Born on the Fourth of July
By Mey Elghusein
Published on September 25, 2015
The Vietnam War, lasted from 1959 until 1973, and took the lives of more than 58,000 Americans and over two million Vietnamese. It was a proxy war fought against a background of conflicting political strategies.
The book, Born on the Fourth of July, by American peace activist and Vietnam War Veteran, Ron Kovic, ranks as a most remarkable and moving anti –war literary work. It is a testimony, and a clear evidence of the cruelty of war on all levels of being, physical and mental.
Ron Kovic’s work transcends the status of an anti –war story that tells the tragedy and the fate of an American soldier; the work is a philosophical contemplation on the insanity of using war as a means to solve political conflicts. The writer sincerely wants to re-shape our outlook and our values; his call for peace is the driving force of his work.
Excerpts from the book show in a convincing style the after-effects of the Vietnam War on a deeply wounded, yet a great spirit that has a message to tell:
“…I wanted people to understand. I wanted to share with them as nakedly and openly and intimately as possible what I had gone through, what I had endured. I wanted them to know what it really meant to be in war –to be shot and wounded, to be fighting for my life on the intensive care ward….I wanted people to know about the hospitals and the enema room, about why I had grown more and more committed to peace and nonviolence. I had been beaten by the police and arrested twelve times for protesting the war, and I had spent many nights in jail in my wheelchair. I had been called a Communist and a traitor, simply for trying to tell the truth about what had happened in that war, but I refused to be intimidated”.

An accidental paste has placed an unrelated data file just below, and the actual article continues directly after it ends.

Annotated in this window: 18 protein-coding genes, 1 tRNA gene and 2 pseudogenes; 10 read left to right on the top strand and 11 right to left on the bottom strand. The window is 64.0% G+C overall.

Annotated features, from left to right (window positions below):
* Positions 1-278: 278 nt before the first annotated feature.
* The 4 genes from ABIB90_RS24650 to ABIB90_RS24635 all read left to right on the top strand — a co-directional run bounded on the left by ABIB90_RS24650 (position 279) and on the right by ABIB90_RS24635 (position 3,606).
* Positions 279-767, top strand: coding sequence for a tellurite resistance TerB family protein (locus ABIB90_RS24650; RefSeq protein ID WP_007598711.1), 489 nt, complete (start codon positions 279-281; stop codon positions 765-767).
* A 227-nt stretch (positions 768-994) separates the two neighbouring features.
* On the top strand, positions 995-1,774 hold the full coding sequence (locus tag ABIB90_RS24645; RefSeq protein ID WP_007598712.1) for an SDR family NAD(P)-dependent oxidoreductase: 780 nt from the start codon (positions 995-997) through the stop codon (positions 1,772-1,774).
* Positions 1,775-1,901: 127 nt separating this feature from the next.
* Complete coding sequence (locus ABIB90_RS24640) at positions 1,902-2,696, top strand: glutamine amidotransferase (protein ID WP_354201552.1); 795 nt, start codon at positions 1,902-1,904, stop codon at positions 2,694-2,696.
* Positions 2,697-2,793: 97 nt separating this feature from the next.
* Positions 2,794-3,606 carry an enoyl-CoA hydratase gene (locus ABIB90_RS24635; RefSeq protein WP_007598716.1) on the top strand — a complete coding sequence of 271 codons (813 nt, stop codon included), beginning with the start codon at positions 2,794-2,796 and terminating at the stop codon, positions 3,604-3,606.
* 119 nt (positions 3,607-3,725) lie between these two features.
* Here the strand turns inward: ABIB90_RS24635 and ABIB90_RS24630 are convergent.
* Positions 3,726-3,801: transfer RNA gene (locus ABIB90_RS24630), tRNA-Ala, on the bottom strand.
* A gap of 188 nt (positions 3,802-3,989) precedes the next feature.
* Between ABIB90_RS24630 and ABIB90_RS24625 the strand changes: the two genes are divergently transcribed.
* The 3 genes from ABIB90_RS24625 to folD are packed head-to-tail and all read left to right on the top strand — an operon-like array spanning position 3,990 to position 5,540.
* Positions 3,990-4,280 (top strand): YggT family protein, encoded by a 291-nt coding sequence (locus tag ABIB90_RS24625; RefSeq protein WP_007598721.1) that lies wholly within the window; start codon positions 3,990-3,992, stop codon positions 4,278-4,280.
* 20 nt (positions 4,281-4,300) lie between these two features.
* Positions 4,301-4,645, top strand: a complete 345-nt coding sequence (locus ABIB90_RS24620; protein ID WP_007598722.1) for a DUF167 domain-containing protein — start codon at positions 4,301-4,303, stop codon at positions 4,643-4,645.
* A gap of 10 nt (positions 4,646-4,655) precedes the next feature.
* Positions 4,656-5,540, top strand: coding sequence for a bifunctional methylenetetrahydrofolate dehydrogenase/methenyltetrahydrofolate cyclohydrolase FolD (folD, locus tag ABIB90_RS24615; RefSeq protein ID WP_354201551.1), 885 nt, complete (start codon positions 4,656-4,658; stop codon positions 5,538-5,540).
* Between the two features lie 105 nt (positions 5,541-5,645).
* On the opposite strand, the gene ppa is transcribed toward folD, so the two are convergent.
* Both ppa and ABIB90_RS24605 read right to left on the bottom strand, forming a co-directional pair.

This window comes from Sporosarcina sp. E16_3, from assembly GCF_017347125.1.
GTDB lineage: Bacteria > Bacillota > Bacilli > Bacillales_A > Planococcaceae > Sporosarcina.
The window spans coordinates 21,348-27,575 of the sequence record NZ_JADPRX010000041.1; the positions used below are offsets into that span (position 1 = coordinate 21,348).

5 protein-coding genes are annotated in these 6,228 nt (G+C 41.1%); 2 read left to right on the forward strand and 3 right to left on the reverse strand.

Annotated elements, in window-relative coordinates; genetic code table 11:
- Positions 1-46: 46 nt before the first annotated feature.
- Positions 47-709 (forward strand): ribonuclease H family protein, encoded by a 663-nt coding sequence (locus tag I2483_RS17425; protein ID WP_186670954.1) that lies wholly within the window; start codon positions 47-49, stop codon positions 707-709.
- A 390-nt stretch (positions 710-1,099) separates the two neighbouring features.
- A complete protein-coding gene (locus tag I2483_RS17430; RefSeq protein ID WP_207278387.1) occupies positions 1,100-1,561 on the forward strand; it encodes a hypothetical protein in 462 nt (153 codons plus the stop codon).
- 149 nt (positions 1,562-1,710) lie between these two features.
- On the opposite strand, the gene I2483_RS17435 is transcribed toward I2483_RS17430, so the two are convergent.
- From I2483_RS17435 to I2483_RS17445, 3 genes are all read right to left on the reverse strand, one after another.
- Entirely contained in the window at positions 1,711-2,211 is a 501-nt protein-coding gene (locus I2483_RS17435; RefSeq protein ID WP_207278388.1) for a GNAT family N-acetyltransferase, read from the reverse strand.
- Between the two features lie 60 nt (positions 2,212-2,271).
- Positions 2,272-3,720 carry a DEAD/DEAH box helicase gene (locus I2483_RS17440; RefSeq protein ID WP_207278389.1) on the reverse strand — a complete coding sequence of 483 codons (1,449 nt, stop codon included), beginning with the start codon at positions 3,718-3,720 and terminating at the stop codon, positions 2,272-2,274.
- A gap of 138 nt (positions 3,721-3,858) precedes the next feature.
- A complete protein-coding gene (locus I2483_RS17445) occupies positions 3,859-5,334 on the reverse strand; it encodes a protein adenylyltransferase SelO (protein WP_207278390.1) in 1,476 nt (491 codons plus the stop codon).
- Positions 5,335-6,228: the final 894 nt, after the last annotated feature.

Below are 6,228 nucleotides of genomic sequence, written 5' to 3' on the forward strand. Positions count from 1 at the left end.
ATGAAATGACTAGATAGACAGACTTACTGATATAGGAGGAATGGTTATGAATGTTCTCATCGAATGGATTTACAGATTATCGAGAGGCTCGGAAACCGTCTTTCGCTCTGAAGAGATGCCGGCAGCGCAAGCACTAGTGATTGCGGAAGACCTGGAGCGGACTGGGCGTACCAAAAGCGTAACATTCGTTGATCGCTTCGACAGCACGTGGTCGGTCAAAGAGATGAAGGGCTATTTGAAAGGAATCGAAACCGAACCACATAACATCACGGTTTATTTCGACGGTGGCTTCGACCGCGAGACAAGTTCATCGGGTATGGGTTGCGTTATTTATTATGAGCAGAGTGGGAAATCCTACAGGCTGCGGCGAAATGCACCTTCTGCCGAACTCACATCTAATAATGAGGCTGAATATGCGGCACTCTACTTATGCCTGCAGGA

“…To kill another human being, to take another life out of this world with one pull of a trigger, is something that never leaves you. It is as if a part of you dies with them. If you choose to keep on living, there may be a healing, and even hope and happiness again –but that scar and memory of sorrow will be with you forever”.
“…He would sit in the shower like that every morning watching his legs become smaller and smaller, until after a month the muscle tone had all but disappeared. With despair and frustration he watched his once strong twenty-one-year-old body become crippled and disfigured”.
One of the most memorable lines of this book is the experience Ron Kovic went through that made him conscious of the indifference of the others; toward people who were ready to defend them and their country, we read:
“…They can look into all the rooms and see the men through the curtains that never close. It is as if we are a bunch of cattle, as if we do not really count anymore.
…I kept shouting and speaking, looking for some kind of reaction from the crowd. No one seemed to want to even look at me”.
““Is it too real for you to look at? Is this wheelchair too much for you to take? The man who will accept the nomination tonight is a liar!” I shouted again and again, until finally one of the security men came back and told me to be quiet or they would have to take me to the back of the hall”.
Ron Kovic’s work is a monument of truth and an honest warning against wars. His sincerity and earnestness is felt throughout his work.
Mey Elghusein holds a BA in English language and literature.
Copyright to all the excerpts belong to author Ron Kovic. Credit permission was granted by Akashic Books.
Article picture: A young Marine private waits on the beach during the Marine landing, Da Nang, 3 August 1965. Source: Wikipedia